Here is a humble and sincere question from a listener named Roy: “Dear Pastor John, I have been reflecting recently and was reminded of the hurts I have inflicted upon people whom I have crossed paths with. As much as I would like to seek restoration, the means of doing so are no longer practically possible. While I believe that in Christ those past wrongs are forgiven, I cannot help but feel a lingering sense of guilt and regret when I bring to mind those incidents. How do I reconcile the reality that I have been forgiven in Christ for the hurts I have caused, of which restoration is no longer possible, and my lingering sense of regret?”
How Do I Escape Regret over Hurt I’ve Caused?
I think the first thing I should say is that probably, in this life, the things we have done wrong that hurt people in the past will always be remembered, if they are remembered, with a sense of regret. It seems to me it would be a sign of callousness if we felt no measure of sorrow for the wrongs we’ve done and the hurts we’ve caused. I don’t intend to tell Roy that while he lives in this world he can get beyond those feelings of sorrow and regret. Those are signs of a tender heart, not an unforgiven soul.
The key is this: will his life be paralyzed by those memories and those feelings of regret, or will those very feelings empower him with a sense of greater grace, greater gratitude, greater joy at what he has in Jesus who forgives him? That’s where the Scriptures do, indeed, help us tremendously.
Roy is right to be moved by the words of Jesus in Matthew 5:23–24, “If you are offering your gift at the altar and there remember that your brother has something against you” — in other words, if you’ve really hurt him — “leave your gift there before the altar and go. First be reconciled to your brother, and then come and offer your gift.” Yes, that’s right. Make it right. If you’ve stolen something, give it back and apologize. All kinds of things need to be done to make things right. If you’re worshiping and brooding and holding a grudge against others because of what they did, then you need to go make that right. Wherever possible, we do this. If we’ve wronged anyone, we should seek to make it right. But, as Roy is pointing out, that’s not always possible.
The person we wronged may have died. They may be utterly inaccessible in some way: in a coma, or on the other side of the world, or they may be unwilling to be reconciled. That’s the worst kind of inaccessibility. Jesus knows all this, and he’s not saying that our salvation or even our peace of mind depends on whether we have access to the people we need to be reconciled with or whose hurts we need to set right. The thief on the cross had no opportunity to restore anything that he had stolen for decades. He must have stolen from dozens and dozens of people since he is just called a thief. And yet, Jesus said he’s going to be in paradise (Luke 23:43). He never set one thing right. Not one. Psalm 19:13 pleads for forgiveness for hidden faults. Why? Because we can’t remember them. We don’t even know what people we’ve hurt. If we can remember some, we can’t remember them all.
In other words, if the readiness, if the willingness, in this case, to give generously — but it also applies to willingness to be reconciled — if the readiness is there for reconciliation and for the repair of wrongs, it is acceptable. That readiness is acceptable according to the opportunities we have, not according to what we don’t have. There’s the principle. That’s what Roy needs to hear. In the case of money, if you have it, your willingness will be assessed by your giving. If you don’t have it, God knows your willingness, and he delights in it. The same thing is true with reconciliation. If there’s an opportunity, do it. God will delight in that. But if there’s no opportunity but a great willingness and readiness, God will delight in that.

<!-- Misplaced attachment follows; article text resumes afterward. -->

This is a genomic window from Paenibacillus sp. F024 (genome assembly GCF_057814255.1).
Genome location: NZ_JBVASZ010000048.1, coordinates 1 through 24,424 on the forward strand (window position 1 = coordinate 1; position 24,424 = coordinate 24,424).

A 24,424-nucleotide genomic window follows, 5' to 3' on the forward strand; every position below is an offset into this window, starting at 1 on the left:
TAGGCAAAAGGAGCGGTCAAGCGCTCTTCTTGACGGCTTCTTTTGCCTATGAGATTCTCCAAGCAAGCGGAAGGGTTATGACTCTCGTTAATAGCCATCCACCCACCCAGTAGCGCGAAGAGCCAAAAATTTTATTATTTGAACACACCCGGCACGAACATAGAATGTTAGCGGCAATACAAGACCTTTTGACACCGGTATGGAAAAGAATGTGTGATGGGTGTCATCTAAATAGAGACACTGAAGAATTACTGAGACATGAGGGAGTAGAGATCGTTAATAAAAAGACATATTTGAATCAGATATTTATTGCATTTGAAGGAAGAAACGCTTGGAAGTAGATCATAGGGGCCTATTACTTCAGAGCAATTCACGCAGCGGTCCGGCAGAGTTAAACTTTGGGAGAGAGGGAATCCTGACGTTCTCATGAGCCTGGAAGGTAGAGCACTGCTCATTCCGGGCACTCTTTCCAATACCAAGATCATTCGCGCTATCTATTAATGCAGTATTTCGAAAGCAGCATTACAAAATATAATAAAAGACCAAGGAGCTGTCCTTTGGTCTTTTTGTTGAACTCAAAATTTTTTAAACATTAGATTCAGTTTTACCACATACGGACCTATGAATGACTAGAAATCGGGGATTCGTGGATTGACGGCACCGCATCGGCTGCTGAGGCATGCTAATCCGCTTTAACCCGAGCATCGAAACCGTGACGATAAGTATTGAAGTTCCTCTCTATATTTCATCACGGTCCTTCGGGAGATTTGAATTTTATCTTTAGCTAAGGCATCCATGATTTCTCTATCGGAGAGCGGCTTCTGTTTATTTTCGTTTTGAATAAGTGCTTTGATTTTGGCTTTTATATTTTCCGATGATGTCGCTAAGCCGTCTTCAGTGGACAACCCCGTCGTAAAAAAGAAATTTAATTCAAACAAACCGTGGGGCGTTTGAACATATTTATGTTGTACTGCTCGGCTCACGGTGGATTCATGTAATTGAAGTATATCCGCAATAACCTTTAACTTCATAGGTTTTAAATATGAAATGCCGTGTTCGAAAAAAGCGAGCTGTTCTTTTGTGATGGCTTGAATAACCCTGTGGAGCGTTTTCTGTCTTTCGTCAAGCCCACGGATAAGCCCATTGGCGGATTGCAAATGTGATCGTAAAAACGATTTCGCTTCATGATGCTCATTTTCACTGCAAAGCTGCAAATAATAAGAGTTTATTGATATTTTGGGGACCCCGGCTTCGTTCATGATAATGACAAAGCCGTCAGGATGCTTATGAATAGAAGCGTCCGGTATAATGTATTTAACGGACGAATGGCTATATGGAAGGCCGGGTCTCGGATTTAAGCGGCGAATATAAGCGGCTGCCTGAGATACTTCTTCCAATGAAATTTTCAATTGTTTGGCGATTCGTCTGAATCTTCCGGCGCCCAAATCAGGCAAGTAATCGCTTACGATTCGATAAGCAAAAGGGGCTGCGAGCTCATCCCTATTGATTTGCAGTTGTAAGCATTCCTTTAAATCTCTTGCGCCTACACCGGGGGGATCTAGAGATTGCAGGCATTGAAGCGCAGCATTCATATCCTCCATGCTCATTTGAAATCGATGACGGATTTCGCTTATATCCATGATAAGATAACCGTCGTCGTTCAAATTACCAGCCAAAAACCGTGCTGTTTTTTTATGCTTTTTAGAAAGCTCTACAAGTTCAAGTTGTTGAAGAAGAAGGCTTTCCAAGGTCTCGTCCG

Now, here’s my illustration. I got a phone call years ago from a man who had had a heart attack and knew his life was hanging in the balance and that he could die any day. He was calling everybody he could remember that he might have offended and making things right. We had a good laugh together because I like this guy a lot, and we used to spar when I was a teacher in college. We’d get into hot conversations. He was worried that I was maybe holding a grudge. I said, “No way. I love you. You’re fine with me. Thanks for calling anyway.” I assured him no ill will.
But that man’s acceptance with God and peace with God did not depend on his getting through his list before he died. I don’t know if he got through his list because he did die. He did in the next few weeks. And it doesn’t depend on him remembering everybody that should be on the list. For goodness’ sake, how could he ever remember that? He was a pretty difficult guy to get along with. He probably made a lot of trouble. I liked him a lot, though. The beauty of his action was that it showed a good heart that wanted to make everything right and to hold no grudges and withhold no reconciliation — and that’s what God wanted from him.
That’s what God wants from Roy. And that’s what God wants from all of us: that kind of ready-to-be-reconciled heart.
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John Piper (@JohnPiper) is founder and teacher of desiringGod.org and chancellor of Bethlehem College & Seminary. For 33 years, he served as pastor of Bethlehem Baptist Church, Minneapolis, Minnesota. He is author of more than 50 books, including A Peculiar Glory.
(By Desiring God. Discovered by Christian Podcast Central and our community — copyright is owned by the publisher, not Christian Podcast Central, and audio is streamed directly from their servers.)